In 2008, the Republican National Convention came to St. Paul, Minnesota, the capitol of my home state. Being both a current events junkie and a fan of the overtly political band Rage Against the Machine, I decided to see the group perform one town over in Minneapolis. A friend and I bought tickets ahead of time, ready for a fun night of music.
Then the riots hit.
I wasn't oblivious to the likelihood of energetic protestors. Major political events don't feel complete without a little noise in the street. What I hadn't anticipated was the violence. Smashed windows. Overturned cars. Looted storefronts. Fires. These things define the line between “protest” and “riot.”
By the time of the concert, things had made a full transition. Throw in that Rage Against the Machine is far from being a Republican apologist, and the proverbial tinderbox had been placed. Now it just needed a match. The safe bet was on this concert.
Things were feeling sparky when we hit the Minneapolis Convention Center that September night. A booth of communists (not a joke, these were the real deal) petitioned attendees for donations. Apparently, someone had been unjustly jailed. They let people know it. The booth had me on edge and making a note of the exits.
The crowd's attention turned to the music after things started. People were beyond excitable. This was an arena full of emotions ready to burst. After the last note, I wondered what they'd do with that energy.
But nothing happened. The band urged people to be calm. Coupled with the scores of riot police garrisoning the streets outside, the end of the show was about as eventful as an Easter ham sale.
The situation certainly could've went the other way. Had it done so, the big mistake I made would've been highlighted in full detail. Repeat after me…
1) The Golden Rule of Riots: Don't Go to Places You Know Are Going to Be Trouble
If I know a stove is hot, should I touch it? Of course not. The same goes with political riots. Partisan events are announced well ahead of time. It's an unwritten rule that there will be problems on the street level. Unless you're planning on winning your party's nomination for president, stay the heck out of Dodge. The traffic alone is worth the vacation.
If you must be in the area of these events, avoid hotspots. Thankfully, there aren't many, since most protestors are peaceful. The few that do pop up are easy to spot. Just listen for the sirens.
I didn't heed this tip. I knew better. It could've cost me. Don't take the same gamble.
Other tips for surviving a riot include…
2) If You're Near a Riot, Blend In
No, that doesn't mean start breaking windows. It means don't draw attention to yourself. Not to the rioters. Not to police. Those two groups are already paying attention to each other. You need them looking the other way while you make a quick exit.
Remember, the vast majority of people have no interest in being violent. They'll want to get to safety just as much as you do. Sticking with those people should help you escape. There's safety in numbers, especially when they're non-violent.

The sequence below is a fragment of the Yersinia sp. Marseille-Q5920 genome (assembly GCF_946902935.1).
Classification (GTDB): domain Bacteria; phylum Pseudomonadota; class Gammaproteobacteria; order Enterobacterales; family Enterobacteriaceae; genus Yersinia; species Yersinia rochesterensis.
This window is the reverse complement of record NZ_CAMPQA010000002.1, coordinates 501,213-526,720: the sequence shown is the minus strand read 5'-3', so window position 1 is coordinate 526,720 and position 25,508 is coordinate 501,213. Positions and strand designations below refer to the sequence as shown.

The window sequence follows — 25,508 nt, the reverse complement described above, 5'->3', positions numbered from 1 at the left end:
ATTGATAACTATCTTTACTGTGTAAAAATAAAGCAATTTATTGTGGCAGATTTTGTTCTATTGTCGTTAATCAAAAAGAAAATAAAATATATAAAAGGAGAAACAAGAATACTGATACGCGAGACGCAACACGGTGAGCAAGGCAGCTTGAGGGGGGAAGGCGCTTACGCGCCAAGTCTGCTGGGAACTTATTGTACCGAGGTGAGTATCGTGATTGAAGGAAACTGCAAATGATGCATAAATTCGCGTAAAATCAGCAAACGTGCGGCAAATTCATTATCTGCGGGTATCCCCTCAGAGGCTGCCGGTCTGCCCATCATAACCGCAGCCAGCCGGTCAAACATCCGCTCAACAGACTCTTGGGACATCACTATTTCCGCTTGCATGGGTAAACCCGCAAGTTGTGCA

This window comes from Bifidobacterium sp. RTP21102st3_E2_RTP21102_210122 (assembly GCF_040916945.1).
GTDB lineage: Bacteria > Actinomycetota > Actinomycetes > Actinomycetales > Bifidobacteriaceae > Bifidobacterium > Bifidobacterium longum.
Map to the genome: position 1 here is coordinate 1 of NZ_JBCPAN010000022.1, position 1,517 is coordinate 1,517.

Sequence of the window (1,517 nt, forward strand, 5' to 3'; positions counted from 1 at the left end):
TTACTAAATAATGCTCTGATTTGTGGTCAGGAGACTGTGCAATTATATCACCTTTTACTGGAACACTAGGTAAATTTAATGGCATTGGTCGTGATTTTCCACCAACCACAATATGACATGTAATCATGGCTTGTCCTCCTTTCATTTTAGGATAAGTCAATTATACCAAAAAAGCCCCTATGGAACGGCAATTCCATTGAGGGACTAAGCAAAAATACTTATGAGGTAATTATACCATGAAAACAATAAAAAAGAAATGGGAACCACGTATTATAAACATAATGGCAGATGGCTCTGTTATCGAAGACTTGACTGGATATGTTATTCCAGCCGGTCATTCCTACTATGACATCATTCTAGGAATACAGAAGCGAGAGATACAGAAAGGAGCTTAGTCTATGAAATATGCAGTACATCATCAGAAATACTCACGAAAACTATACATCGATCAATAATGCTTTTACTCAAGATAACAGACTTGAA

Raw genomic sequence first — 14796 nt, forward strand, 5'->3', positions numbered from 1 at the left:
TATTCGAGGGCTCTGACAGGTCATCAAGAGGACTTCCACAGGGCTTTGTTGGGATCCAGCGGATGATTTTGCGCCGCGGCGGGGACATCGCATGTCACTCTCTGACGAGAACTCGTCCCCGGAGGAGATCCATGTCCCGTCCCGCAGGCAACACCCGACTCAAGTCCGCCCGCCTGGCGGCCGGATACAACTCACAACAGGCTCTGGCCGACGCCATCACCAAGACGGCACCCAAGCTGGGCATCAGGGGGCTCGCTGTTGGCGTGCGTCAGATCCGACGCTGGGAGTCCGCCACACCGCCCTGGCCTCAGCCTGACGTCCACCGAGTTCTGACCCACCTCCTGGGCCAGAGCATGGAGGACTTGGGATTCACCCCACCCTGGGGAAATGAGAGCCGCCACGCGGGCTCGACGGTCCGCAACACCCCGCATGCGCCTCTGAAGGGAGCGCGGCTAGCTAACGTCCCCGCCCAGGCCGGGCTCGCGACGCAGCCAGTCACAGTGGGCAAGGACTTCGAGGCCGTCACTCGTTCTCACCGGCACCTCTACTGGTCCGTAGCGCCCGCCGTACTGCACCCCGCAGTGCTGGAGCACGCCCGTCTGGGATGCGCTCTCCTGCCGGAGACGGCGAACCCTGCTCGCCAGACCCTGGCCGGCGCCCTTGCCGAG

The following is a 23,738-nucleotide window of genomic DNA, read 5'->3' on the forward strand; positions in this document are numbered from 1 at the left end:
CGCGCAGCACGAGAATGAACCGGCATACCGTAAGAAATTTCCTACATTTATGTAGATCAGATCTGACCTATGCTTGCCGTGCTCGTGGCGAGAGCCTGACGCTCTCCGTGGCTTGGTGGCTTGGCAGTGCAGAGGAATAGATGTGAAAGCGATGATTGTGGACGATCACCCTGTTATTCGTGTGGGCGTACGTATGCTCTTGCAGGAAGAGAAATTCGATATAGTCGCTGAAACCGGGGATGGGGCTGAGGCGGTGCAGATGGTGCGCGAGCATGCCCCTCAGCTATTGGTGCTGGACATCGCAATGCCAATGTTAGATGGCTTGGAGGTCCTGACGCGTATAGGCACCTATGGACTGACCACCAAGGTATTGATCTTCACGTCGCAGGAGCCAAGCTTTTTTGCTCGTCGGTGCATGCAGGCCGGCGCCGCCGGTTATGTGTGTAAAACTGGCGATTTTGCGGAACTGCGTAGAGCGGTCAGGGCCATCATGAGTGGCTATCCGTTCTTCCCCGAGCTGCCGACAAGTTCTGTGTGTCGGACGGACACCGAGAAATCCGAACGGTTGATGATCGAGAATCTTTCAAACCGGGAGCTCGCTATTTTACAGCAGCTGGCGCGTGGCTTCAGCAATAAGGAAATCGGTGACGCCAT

3) If You're Completely Surrounded by a Riot…
If luck and Point 1 don't work out, this oft-cited article on WikiHow has some good tips should the guy next to you lose his cool. They include sticking to the perimeter of the action, getting a wall behind you and watching for crowd control chemicals (pepper spray, tear gas, etc.).
Those are good, general ideas. But my experience with unruly crowds tells me they don't go further than that. Average folks aren't going to look for a wall. They're going to want to get out of there.
Trust your gut. However you make an exit, do it promptly and without injuring anyone.
4) Don't Be a Hero
Leave the hero work to the people who are willing to take a punch on the job. Get yourself out of there.
Trying to intervene during a fight or looting is just asking for trouble. If the rioters, who are already willing to act violently, don't deal with you, the police will. It's hard to weed out who's who during a chaotic breakdown. That's why police use indiscriminate crowd control methods, such as gas. Takes care of everyone.
5) Be Careful with that Car
You know who doesn't like to be ran over by a car? Everyone. Keep that in mind if you're unfortunate enough to be stuck in a vehicle during a riot.
Driving toward a police line might prompt them to use force to make you stop. Rioters, on the other hand, can't seem to tolerate upright cars. What to do?
This is a judgement call. Don't drive in a way that irks anyone, but be stern enough to let people know “I want to get out of here.”
In any case, the car isn't worth your life. If you need to abandon it, do it without thinking twice.
Worst Case Scenario
A city-wide riot, a la Los Angeles 1992, would be considered the worst case scenario. Faced with nowhere to run and uninhibited violence, no survival tip can prepare you. How you survive is up to your best judgement.
It's not worth getting worked up about, though. As I wrote in this post about gas masks, determine the most likely disaster to hit your area. Adjust survival plans accordingly. Chances are Mother Nature is a greater threat than a city-leveling riot.
I allowed myself a few sprinkles of humor in this article. It's not to make light of riots. They're serious business. But most people reading this won't ever have to use these tips.
That's because most riots, at least in the United States, are predictable. Pay attention. An ounce of prevention is worth a pound of cure. The best way to survive a riot is from miles away in front of a TV. Enjoy the fact you're not there.
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